Government approach to Covid support “will cost taxpayer billions and billions” in fraud and error
18 May 2022
Billions of pounds of taxpayers’ money will be “lost to fraud and error as a result of the Department for Business, Energy & Industrial Strategy’s approach” to its COVID-19 business support schemes, says the PAC in a report today.
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Despite providing important support to businesses across the country, BEIS’ latest estimate is that £4.9 billion of taxpayers money will be lost to fraud and error in loans issued to ineligible businesses, but the true extent of loss will only be gradually revealed “as assessments catch up with payments made”. The Committee is concerned that identifying fraud and error so late will hinder both recovery efforts and the deterrent effect in future crises.
BEIS officials did seek ministerial directions on these schemes “highlighting some of the risks posed by fraud” but “did not sufficiently identify or reflect the potential risks from organised economic crime”. The number of new companies registered in 2020-21 rose by more than 20% compared to any of the previous five years: the Committee says 170,000 new companies at the start of a national lockdown “would certainly appear to be a warning sign warranting closer scrutiny”. Lord Agnew suggested more than 1,000 companies received emergency business support despite not trading at the start of the pandemic, referring to this as a “schoolboy error”.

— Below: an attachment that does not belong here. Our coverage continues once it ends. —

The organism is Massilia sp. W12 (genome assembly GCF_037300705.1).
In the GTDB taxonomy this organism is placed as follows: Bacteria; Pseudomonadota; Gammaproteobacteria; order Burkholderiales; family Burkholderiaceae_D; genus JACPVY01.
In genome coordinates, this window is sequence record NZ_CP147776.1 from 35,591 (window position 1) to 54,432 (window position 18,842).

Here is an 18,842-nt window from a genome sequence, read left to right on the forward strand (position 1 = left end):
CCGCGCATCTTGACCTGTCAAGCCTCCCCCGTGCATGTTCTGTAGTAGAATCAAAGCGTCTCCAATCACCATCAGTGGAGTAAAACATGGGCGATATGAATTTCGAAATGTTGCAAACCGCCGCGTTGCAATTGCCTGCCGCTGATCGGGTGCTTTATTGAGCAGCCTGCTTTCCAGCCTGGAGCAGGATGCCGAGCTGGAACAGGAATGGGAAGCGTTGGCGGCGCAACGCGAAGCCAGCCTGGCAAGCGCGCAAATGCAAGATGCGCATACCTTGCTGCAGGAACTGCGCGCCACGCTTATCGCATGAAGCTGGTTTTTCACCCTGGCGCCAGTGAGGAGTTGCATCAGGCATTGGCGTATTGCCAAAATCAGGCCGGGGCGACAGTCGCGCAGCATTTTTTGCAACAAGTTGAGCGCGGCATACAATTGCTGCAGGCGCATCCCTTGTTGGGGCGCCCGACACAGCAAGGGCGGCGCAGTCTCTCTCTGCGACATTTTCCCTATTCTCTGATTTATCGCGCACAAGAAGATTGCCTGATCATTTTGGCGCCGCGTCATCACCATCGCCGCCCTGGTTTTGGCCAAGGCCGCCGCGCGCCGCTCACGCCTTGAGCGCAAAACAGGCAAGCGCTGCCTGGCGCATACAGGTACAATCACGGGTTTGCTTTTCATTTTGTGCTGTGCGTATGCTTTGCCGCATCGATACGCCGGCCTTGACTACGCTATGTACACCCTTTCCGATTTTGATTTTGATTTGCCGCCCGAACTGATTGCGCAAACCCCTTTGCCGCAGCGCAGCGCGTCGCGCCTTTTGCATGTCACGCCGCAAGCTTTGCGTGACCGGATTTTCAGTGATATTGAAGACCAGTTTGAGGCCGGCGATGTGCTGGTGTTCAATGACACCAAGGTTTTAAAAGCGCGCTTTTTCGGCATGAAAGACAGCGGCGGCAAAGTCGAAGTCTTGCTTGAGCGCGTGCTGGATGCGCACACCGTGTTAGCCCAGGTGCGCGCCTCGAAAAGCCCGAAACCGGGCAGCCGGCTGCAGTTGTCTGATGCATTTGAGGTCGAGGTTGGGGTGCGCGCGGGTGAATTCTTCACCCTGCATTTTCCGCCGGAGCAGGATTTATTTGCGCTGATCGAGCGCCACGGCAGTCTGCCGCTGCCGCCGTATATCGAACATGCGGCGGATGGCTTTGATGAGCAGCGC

BEIS also distributed £21.8 billion of grant funding through local authorities but “lacks information on recipients” of this funding: it has only estimated the level of fraud and error in under half these grants, but already expects over £1 billion of that to be lost.
Dame Meg Hillier MP, Chair of the Public Accounts Committee, said:
“BEIS says it saw this risk coming but it’s really not clear where Government was looking when it set up its initial Covid response. It offered an open goal to fraudsters and embezzlers and they have cashed in, adding billions and billions to taxpayer woes. These lessons should have been learned from the banking crisis a decade ago, and could have been prepared in the Government’s pandemic exercises. These mistakes must be written out of future crisis responses, now, and Government would do well to apply the learnings to the mounting, interrelated crises it now faces in climate change, energy supply and the cost-of-living.”
BEIS annual accounts for 2020-21 also cover the “Post Office’s mismanagement of its Horizon programme” which has “had devastating consequences for individuals wrongly accused of fraud”, with financial compensation costs “also largely falling to the public purse”. The Committee has requested BEIS formally “set out what actions are being taken to ensure Post Office Ltd remains a viable company”.
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